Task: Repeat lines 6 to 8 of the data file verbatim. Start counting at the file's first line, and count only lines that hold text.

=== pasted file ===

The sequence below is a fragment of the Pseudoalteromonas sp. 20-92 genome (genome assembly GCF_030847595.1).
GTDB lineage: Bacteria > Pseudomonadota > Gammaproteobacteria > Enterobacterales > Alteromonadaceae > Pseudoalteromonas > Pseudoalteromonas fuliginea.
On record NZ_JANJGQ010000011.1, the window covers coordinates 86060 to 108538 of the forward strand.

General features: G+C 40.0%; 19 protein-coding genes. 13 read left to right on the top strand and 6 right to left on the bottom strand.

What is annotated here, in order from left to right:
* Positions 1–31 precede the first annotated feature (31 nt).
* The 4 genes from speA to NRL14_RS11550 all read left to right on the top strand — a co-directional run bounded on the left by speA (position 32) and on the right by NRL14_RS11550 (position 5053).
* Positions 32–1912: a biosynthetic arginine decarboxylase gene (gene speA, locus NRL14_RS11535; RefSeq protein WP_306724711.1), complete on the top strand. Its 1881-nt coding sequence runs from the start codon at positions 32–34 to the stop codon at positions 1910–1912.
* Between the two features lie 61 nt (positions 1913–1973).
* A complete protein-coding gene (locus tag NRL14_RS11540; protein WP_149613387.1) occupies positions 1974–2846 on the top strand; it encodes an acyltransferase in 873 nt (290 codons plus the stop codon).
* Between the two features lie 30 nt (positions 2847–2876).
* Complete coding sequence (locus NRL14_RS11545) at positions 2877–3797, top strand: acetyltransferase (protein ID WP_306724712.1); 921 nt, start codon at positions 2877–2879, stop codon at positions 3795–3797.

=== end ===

* Positions 1–31 precede the first annotated feature (31 nt).
* The 4 genes from speA to NRL14_RS11550 all read left to right on the top strand — a co-directional run bounded on the left by speA (position 32) and on the right by NRL14_RS11550 (position 5053).
* Positions 32–1912: a biosynthetic arginine decarboxylase gene (gene speA, locus NRL14_RS11535; RefSeq protein WP_306724711.1), complete on the top strand. Its 1881-nt coding sequence runs from the start codon at positions 32–34 to the stop codon at positions 1910–1912.